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Effect of Livestock Grazing on Water Beetle (Coleoptera) and Bug (Heteroptera) Assemblages in a Restored Salt Marsh: Different Responses to the Same Treatment (pp. 167-183) $100.00
Authors:  (Ákos Molnár, János Oláh, József Szekeres, Pál Boda, Department of Systematic Zoology and Ecology, Lorand Eötvös University, Budapest, Hungary, and others)
Abstract:
Pannonic salt marshes are among the most threatened European habitats with exceptionally rich wildlife and endemic species. Unfortunately, much of them were destroyed or damaged by long-term agricultural activities and land use in the past. A LIFE Nature and Biodiversity Programme was started to restore a former salt marsh in the Hortobágy National Park, Nagy-Vókonya Puszta area (East Hungary). This area was transformed to a goose-farm and rice field during the 1950-60s. Following the restoration of the hydrological regime in 2002, the area has been managing by livestock grazing.
We examined the response of water beetle and bug assemblages to this traditional land use method. Quantitative samples were taken both from grazed and intact (control) areas in the vegetation period of 2007 and 2008.
The examined aquatic taxa responded differently to the perturbation by livestock. Water beetles were affected in general negatively by grazing. Their abundance and diversity were lower in grazed areas, and 40% of the species showed strong preference to the control areas. The major effects of grazing that influenced water beetles were trampling of livestock, reduced vegetation and higher water temperature due to increased solar radiation in vegetation free waters.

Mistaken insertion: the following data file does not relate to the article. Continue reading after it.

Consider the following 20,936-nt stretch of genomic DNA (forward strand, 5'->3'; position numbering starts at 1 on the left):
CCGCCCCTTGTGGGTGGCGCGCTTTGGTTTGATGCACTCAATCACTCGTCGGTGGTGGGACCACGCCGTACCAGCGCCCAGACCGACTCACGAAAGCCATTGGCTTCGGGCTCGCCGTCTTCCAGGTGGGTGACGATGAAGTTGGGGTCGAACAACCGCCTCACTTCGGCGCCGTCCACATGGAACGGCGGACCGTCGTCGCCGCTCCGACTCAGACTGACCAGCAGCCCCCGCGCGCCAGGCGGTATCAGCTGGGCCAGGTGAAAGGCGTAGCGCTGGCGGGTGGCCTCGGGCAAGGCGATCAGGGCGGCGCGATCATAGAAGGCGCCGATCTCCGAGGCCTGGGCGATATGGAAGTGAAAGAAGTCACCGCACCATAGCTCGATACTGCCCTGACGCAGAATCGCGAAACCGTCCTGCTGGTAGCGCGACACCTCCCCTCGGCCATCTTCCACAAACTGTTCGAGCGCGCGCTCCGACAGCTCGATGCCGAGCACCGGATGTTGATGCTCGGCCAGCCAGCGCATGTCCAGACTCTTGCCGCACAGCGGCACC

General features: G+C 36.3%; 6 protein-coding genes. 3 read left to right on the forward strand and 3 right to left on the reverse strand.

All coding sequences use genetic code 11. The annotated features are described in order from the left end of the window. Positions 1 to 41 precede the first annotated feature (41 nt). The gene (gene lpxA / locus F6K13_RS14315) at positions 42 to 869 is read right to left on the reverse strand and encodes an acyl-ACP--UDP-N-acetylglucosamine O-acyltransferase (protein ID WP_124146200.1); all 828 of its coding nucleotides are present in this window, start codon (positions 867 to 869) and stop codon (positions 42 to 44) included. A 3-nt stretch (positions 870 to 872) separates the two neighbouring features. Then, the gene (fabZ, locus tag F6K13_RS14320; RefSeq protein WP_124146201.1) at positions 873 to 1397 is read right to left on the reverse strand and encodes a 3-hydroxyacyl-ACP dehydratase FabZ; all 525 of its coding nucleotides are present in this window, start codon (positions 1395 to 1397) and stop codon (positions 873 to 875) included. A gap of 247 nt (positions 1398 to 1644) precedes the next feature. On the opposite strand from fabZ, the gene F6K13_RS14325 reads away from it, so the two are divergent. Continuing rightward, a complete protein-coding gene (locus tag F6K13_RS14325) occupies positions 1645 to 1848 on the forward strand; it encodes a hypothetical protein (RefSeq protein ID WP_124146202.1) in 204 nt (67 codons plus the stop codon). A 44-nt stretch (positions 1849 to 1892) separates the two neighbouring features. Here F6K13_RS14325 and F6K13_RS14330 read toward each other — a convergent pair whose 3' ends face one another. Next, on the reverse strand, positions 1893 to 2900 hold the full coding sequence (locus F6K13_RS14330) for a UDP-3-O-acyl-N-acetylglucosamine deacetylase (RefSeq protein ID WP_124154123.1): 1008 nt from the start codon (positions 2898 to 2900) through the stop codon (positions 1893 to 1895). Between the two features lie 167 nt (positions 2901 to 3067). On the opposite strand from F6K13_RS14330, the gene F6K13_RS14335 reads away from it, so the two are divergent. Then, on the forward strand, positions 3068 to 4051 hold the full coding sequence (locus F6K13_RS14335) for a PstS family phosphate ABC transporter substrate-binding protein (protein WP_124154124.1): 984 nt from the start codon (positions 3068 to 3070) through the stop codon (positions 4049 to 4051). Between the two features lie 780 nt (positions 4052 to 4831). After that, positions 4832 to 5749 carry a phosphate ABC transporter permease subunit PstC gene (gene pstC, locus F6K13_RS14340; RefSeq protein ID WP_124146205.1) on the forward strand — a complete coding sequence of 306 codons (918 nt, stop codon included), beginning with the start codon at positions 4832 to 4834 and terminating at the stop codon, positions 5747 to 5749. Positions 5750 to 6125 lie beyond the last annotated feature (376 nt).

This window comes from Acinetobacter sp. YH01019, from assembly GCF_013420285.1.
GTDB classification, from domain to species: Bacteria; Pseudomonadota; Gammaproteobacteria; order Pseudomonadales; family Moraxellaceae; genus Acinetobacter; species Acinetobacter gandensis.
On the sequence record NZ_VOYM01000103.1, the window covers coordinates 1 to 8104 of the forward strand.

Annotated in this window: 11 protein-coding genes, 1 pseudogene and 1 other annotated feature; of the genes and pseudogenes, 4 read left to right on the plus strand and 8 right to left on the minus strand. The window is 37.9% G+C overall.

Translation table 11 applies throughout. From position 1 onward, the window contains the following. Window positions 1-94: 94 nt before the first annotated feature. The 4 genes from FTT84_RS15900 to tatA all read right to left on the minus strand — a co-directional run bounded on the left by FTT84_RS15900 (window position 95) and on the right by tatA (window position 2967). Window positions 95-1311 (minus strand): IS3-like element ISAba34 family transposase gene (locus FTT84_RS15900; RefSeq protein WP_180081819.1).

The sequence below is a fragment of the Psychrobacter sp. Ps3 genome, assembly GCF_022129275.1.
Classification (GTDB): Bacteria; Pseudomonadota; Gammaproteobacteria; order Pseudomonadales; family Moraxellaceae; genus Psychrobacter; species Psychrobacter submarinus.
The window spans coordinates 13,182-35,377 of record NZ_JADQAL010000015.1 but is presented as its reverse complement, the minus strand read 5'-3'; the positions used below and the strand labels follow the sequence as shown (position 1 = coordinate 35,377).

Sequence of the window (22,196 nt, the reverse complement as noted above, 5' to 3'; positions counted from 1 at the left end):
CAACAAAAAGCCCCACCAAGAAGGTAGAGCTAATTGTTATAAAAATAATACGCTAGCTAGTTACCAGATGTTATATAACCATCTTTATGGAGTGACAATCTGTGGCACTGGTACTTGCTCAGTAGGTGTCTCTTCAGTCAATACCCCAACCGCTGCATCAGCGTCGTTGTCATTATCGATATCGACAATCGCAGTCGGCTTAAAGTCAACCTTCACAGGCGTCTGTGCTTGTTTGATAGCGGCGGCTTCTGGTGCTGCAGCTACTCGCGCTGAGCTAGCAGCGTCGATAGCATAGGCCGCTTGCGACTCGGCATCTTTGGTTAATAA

Water bug assemblages showed the opposite patterns as they were more abundant and diverse in the grazed areas and 54% of the species preferred this treatment type. They responded positively to higher water temperature and to the increased sediment thickness due to trampling. There was a separation considering the functional feeding groups suggesting that grazing also influenced the food basis of the insects.
Although the primary objective of the salt marsh restoration and management by grazing was to provide suitable habitats for waterfowl and shorebirds, it also provided habitat for water bugs. However, grazing intensity at 0.9-1.3 animal unit/ha was not ideal for water beetles. Thus, we suggest the maintenance of both grazed and ungrazed areas in similar habitat restoration projects to maximize water beetle and bug diversity. 


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Effect of Livestock Grazing on Water Beetle (Coleoptera) and Bug (Heteroptera) Assemblages in a Restored Salt Marsh: Different Responses to the Same Treatment (pp. 167-183)